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This project is supported by the Health Resources and Services Administration (HRSA) of the U.S. Department of Health and Human Services (HHS) under grant number U40MC00149. This information or content and conclusions are those of the author and should not be construed as the official position or policy of, nor should any endorsements be inferred by HRSA, HHS or the U.S. Government
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DEADLINE is May 31, 2016! Visit the Family Voices website to learn more.
One of the most confusing aspects for families of children with disabilities is the concept of deductibles and how that plays into cost-sharing. Many parents will choose plans with lower deductibles, but this may mean there is also a level of fewer benefits, which could be particularly problematic for children with special health care needs. Learn more about deductibles in this new blog.
Data aggregated from reports submitted by all 51 F2Fs summarizing their work from June 1, 2014 through May 31, 2015 (FY2015) demonstrate their:
- Direct Support to 155,950 families and 74,225 professionals
- Estimated Overall Outreach to 928,225 Families and 350,960 Professionals
- Impacting 92% of families who are better able to partner with providers & navigate systems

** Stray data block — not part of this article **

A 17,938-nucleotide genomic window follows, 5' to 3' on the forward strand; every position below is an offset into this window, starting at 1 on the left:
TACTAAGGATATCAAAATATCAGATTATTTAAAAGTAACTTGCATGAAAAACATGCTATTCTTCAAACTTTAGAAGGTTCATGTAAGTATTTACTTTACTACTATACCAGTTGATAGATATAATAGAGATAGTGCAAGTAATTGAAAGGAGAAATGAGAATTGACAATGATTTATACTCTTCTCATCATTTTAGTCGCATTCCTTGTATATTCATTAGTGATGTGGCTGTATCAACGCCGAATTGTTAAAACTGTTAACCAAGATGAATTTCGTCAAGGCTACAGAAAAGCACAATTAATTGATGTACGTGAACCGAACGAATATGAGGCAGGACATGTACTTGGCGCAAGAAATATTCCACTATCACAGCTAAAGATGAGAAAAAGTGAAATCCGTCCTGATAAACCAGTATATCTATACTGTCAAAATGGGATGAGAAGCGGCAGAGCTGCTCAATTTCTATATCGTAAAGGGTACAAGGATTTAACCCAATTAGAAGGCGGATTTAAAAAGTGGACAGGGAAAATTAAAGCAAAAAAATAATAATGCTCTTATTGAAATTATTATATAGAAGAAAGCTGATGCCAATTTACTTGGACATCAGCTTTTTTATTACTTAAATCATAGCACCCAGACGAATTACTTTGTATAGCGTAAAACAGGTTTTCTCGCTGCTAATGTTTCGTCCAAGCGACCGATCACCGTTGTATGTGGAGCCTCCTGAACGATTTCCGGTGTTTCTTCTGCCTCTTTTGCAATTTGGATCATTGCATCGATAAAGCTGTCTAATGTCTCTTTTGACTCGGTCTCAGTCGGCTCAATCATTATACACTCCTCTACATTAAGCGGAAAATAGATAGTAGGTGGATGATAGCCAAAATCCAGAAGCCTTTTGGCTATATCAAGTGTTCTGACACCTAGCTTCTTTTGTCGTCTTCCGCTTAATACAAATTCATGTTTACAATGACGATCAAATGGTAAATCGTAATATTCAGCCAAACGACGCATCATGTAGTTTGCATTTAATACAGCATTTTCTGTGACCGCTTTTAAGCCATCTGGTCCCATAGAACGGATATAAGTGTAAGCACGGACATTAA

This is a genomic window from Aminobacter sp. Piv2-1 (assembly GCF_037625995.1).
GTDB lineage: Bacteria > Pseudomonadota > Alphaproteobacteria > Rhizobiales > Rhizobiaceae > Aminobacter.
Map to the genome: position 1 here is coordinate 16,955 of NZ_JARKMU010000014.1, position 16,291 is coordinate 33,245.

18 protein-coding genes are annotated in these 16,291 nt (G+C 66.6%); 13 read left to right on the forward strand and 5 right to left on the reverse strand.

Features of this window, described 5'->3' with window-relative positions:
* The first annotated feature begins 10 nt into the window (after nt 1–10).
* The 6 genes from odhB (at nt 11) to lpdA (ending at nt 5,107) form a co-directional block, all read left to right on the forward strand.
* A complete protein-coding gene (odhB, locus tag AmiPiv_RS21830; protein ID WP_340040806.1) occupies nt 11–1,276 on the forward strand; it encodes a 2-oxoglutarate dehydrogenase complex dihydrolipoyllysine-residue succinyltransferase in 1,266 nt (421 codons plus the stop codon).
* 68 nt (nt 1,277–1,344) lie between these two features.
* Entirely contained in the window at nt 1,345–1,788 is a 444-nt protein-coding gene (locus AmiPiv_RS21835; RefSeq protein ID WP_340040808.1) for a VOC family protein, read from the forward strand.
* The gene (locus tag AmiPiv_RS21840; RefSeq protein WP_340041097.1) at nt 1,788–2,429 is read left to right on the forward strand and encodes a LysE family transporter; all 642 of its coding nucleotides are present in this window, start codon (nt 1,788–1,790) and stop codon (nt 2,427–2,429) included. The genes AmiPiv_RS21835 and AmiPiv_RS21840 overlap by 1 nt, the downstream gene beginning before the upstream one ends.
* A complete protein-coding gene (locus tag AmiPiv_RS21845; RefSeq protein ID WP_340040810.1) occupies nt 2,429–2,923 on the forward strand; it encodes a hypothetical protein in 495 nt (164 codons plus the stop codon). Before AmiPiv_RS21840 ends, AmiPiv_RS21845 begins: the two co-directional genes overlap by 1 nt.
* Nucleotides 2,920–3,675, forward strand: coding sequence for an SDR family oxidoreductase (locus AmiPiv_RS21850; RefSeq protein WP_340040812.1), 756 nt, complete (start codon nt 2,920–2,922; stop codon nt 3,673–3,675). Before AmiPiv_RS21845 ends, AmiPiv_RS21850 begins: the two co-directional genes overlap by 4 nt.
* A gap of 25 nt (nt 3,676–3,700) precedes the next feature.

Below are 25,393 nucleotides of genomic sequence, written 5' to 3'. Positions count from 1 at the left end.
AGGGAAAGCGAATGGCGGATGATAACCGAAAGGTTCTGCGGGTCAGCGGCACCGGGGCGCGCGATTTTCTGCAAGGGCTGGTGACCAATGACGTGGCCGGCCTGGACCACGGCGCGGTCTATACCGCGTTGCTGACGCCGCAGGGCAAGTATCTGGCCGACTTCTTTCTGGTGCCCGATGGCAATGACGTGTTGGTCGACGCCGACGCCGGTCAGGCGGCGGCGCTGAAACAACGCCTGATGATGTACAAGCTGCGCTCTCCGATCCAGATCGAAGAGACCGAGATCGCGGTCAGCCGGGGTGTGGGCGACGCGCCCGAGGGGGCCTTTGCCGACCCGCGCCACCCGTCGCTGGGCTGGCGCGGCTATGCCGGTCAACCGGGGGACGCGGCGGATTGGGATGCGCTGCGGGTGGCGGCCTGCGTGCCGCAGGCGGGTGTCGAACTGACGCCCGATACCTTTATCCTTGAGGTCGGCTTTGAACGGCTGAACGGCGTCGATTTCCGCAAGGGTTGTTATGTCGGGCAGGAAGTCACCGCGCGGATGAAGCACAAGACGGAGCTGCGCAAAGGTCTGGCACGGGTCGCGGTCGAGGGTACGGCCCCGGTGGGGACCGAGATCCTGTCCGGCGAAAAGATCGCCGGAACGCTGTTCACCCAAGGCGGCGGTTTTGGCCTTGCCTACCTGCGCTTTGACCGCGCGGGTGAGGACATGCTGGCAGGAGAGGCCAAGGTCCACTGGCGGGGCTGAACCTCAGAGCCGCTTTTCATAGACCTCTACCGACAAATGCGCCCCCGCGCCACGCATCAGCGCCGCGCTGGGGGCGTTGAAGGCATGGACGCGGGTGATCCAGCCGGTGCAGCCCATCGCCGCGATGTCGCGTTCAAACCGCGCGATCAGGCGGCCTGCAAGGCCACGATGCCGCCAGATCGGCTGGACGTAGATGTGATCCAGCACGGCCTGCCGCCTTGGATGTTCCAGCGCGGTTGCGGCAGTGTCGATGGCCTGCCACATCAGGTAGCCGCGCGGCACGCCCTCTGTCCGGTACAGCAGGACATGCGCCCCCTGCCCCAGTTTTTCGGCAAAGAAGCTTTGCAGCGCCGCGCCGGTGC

This report also includes state by state charts listing F2F partnerships, methods of assistance, involvement in specific initiatives, and additional sources of funding. Read more about the outreach, assistance, training, and impact of F2Fs in this 12-page report.
Did you know that family-centered care can improve patient and family outcomes, increase satisfaction, decrease health care costs, and lead to more effective use of health care resources? You can learn more about what makes health care family-centered by using the Family Voices Family-Centered Care Assessment tool, a 24-question tool to measure family centeredness of provider care based on ideas created by families themselves.
The article, Psychometric Evaluation of a Consumer-Developed Family-Centered Care Assessment Tool, has recently been published online in the Maternal and Child Health Journal. This study describes the process that yielded a robust and psychometrically sound instrument for which there has been substantial interest from health care providers, researchers, and family groups. The FCCA provides an important alternative to existing measures of families’ experiences of health care, including the CAHPS, which does not address the full range of topical areas deemed important to families, and the MHFI, which lacks the rigorous psychometric evaluation of the FCCA. The findings from this study also provide compelling evidence of the value of families taking substantive roles as researchers in the development of quality measures. The high level of validity of the family-created questions in this study indicates how consistent the concepts in the developed questions are with the expectations of families across all demographic groups. This model of partnership in research, with consumers themselves in the lead, provides an important model for future quality measure development.
Learn more about the FCCA, including requesting access to use the tool here.
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